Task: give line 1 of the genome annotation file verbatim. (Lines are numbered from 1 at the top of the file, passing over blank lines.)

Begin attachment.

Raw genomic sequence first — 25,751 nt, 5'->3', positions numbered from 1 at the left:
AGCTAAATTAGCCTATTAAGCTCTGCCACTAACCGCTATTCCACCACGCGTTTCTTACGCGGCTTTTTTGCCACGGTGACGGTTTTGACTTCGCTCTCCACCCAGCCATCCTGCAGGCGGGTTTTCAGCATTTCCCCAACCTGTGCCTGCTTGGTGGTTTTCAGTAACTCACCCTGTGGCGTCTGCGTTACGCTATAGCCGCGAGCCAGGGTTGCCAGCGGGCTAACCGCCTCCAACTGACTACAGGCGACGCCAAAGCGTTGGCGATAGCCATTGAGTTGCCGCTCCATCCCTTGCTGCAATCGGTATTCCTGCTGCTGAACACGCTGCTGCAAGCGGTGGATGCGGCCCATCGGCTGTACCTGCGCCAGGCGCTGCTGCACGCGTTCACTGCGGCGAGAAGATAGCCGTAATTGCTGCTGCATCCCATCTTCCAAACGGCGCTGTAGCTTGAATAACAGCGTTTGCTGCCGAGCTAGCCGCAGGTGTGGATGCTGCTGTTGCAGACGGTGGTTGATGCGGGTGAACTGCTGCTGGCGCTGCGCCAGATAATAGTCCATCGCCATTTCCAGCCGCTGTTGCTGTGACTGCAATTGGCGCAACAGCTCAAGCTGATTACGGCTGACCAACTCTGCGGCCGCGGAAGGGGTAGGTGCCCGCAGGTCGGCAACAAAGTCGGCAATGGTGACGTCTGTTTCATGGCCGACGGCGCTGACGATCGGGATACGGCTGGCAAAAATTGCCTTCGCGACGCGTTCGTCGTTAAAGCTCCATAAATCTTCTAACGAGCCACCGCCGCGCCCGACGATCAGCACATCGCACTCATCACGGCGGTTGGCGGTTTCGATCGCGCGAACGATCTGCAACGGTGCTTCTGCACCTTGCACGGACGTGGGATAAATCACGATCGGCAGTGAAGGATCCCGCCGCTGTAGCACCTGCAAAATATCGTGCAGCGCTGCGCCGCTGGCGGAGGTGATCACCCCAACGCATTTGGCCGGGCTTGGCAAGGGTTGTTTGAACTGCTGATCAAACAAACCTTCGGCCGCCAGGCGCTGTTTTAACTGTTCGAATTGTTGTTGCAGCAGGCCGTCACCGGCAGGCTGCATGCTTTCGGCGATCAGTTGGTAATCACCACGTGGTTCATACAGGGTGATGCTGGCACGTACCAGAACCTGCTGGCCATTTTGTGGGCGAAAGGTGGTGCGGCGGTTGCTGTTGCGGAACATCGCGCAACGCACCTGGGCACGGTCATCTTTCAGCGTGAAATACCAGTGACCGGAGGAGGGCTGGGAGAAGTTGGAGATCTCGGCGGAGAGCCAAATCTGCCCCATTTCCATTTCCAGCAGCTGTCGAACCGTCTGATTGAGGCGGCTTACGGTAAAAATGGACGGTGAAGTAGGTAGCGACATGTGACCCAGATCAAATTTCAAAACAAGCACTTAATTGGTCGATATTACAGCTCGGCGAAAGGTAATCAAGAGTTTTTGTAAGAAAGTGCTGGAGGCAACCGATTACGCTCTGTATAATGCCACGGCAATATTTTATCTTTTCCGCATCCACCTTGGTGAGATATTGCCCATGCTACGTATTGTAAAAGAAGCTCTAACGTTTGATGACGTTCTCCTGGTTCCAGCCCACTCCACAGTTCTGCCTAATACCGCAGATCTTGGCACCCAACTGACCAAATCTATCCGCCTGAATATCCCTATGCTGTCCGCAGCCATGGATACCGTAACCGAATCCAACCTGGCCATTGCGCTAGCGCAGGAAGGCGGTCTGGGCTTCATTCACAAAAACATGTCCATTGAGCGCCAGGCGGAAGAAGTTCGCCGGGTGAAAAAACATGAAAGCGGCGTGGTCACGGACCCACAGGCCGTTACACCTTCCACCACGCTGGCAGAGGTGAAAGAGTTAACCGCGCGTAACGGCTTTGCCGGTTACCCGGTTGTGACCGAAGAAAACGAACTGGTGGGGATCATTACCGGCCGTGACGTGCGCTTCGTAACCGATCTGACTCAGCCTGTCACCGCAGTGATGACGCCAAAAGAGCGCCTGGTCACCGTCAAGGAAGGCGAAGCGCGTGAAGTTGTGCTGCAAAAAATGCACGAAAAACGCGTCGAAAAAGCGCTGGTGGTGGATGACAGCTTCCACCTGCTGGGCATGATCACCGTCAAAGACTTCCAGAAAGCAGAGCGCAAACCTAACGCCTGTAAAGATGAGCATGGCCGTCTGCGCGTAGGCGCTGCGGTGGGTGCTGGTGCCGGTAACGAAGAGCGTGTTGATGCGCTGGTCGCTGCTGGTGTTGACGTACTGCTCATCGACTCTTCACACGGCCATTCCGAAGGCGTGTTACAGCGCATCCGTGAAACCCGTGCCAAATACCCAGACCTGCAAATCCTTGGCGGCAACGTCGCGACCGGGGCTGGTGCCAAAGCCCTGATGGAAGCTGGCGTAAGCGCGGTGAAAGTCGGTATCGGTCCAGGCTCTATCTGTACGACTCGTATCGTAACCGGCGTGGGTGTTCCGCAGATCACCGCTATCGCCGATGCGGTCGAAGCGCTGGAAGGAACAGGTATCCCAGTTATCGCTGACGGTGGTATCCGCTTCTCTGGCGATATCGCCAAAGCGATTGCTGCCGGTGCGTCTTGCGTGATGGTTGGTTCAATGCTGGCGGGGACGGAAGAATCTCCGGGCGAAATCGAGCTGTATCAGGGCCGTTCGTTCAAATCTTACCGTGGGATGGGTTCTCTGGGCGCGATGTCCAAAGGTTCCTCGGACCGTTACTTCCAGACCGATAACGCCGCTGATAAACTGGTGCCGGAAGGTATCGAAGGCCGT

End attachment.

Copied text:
Raw genomic sequence first — 25,751 nt, 5'->3', positions numbered from 1 at the left: